Ask the Questions, but Look for the Tell

No less than six friends of mine shared the recent New York Times article, To Fall in Love with Anyone, Do This. The New York Times reports that the essay went viral beyond their wildest expectations: read by approximately 8 million people and leading to a follow-up article listing the questions, an article about the impact of the article, and, of course, an app.

I haven’t downloaded the app, but I read both articles and I’ve looked through the questions. I haven’t asked my husband of any of them though because I read the entire first article already knowing the answer to the most important question of them all: having to answer even one of these questions would distress him more than he could stand.

I had my proof when the actual questions were published a couple of weeks later. Over Friday night margaritas, he suddenly said, “Charlotte was asking me all these strange questions before you came home and I couldn’t answer any of them.” After I stopped laughing, I texted my daughter, “Temptress! You stay away from my husband!!!” And then I told him he didn’t have to try.

Answering the questions together would be fun for me and I’m sure it would be interesting to know the answers but I don’t need to do it to know I’ve got the right guy. I’ve already seen The Tell.

According to Wikipedia:

A tell in poker is a change in a player’s behavior or demeanor that is claimed by some to give clues to that player’s assessment of their hand. A player gains an advantage if they observe and understand the meaning of another player’s tell, particularly if the tell is unconscious and reliable.

In real life, the tell is the way a person behaves that shows you what kind of person they are. The tell is seeing how a person acts when they’ve had a bad day that has nothing to do with you. Or when they’ve had a bad day that has everything to do with you. When your kid behaves childishly. Again. When the two of you are lost on a trip.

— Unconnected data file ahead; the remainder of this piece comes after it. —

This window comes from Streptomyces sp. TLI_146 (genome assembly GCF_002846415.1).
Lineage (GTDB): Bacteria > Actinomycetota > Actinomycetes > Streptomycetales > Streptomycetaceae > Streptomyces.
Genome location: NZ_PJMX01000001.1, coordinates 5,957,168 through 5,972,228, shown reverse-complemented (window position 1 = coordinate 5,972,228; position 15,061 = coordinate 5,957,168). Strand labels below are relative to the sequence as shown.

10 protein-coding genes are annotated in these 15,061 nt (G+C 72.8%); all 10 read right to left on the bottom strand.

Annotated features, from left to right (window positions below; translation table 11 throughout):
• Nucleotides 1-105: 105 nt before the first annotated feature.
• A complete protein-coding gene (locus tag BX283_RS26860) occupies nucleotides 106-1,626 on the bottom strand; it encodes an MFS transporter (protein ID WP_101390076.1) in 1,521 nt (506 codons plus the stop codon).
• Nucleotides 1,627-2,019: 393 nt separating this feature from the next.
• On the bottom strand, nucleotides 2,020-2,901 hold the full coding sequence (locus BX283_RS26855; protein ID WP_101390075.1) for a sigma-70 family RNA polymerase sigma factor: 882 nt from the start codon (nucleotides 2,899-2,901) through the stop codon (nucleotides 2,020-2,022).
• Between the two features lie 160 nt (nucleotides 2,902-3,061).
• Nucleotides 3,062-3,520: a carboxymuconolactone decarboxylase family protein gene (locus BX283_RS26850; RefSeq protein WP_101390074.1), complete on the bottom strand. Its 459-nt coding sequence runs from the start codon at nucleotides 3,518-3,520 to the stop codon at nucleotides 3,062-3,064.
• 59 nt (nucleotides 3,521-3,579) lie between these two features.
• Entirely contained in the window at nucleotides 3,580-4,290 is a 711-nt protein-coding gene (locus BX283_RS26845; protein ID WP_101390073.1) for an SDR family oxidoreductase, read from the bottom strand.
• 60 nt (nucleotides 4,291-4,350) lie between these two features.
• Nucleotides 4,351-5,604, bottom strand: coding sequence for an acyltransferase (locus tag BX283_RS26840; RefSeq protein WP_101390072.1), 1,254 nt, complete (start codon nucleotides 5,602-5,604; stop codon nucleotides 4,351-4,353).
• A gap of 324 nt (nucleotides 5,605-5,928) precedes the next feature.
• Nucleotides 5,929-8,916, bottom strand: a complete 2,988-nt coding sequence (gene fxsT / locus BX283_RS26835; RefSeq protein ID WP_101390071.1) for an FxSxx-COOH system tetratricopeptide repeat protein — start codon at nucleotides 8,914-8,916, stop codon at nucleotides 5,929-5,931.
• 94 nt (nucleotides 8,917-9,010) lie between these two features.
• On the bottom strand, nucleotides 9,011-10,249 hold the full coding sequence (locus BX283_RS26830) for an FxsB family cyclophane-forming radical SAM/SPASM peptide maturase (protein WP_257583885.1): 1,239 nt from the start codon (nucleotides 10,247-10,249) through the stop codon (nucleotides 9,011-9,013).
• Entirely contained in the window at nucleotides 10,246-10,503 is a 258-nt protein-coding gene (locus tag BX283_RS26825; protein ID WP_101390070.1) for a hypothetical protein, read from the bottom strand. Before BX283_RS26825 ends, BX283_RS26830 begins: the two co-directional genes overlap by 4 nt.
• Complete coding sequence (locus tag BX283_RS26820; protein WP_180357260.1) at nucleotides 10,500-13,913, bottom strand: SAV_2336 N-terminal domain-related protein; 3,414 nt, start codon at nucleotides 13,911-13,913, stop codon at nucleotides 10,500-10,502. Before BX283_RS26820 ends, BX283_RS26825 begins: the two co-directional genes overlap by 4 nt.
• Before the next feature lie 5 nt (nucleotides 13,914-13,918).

The tell also reveals how they see you. They might give you their full attention during a fun game in the beginning of a relationship, but how close are they listening down the road? And can you trust them to use any information you reveal in a kind manner? A former relationship used to listen to the stories I told him oh-so-sympathetically and then use what I told him the next time we had an argument. “No wonder your boss thinks you can’t handle more responsibility! Look at the mess you’ve made here.!” Gee, thanks.

Maybe you can use the 36 questions to make yourself fall in love with someone. But you need to see someone handle the stresses of day-to-day life before you decide whether you want to fall in love with that person. You need to see how they’re going to treat you before you decide whether or not you should fall in love with them. Look for their tell.

 

3 Comments

  1. June 29, 2016 / 6:56 am

    It may have been useful 40years ago but would I have listened? If my hormones liked his hormones, it didn’t matter whether he would make a suitable lifer partner or not! I guess that is why it took me three goes (and they are just the ones I married!) to find Mr. Right.

    • Katy
      June 29, 2016 / 9:41 am

      It’s good you kept trying Gilly. I read recently that having true love at midlife was the greatest predictor of happiness and it didn’t matter how long it took to find it – just mattered that eventually you did. It took me two tries myself 🙂

Leave a Reply